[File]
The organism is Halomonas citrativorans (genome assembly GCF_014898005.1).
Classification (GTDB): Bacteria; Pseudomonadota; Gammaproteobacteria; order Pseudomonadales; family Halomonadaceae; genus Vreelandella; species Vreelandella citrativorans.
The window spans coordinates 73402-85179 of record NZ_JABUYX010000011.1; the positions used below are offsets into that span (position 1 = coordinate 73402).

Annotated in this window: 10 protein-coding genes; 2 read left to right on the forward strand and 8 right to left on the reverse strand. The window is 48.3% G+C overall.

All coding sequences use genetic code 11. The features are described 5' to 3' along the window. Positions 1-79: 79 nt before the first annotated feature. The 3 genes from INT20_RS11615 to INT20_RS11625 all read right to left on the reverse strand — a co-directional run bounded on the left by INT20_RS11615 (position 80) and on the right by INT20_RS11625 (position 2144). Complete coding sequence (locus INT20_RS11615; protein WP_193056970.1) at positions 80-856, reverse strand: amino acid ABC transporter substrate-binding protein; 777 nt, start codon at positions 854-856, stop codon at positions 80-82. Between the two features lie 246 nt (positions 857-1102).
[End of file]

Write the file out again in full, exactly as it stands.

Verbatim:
The organism is Halomonas citrativorans (genome assembly GCF_014898005.1).
Classification (GTDB): Bacteria; Pseudomonadota; Gammaproteobacteria; order Pseudomonadales; family Halomonadaceae; genus Vreelandella; species Vreelandella citrativorans.
The window spans coordinates 73402-85179 of record NZ_JABUYX010000011.1; the positions used below are offsets into that span (position 1 = coordinate 73402).

Annotated in this window: 10 protein-coding genes; 2 read left to right on the forward strand and 8 right to left on the reverse strand. The window is 48.3% G+C overall.

All coding sequences use genetic code 11. The features are described 5' to 3' along the window. Positions 1-79: 79 nt before the first annotated feature. The 3 genes from INT20_RS11615 to INT20_RS11625 all read right to left on the reverse strand — a co-directional run bounded on the left by INT20_RS11615 (position 80) and on the right by INT20_RS11625 (position 2144). Complete coding sequence (locus INT20_RS11615; protein WP_193056970.1) at positions 80-856, reverse strand: amino acid ABC transporter substrate-binding protein; 777 nt, start codon at positions 854-856, stop codon at positions 80-82. Between the two features lie 246 nt (positions 857-1102).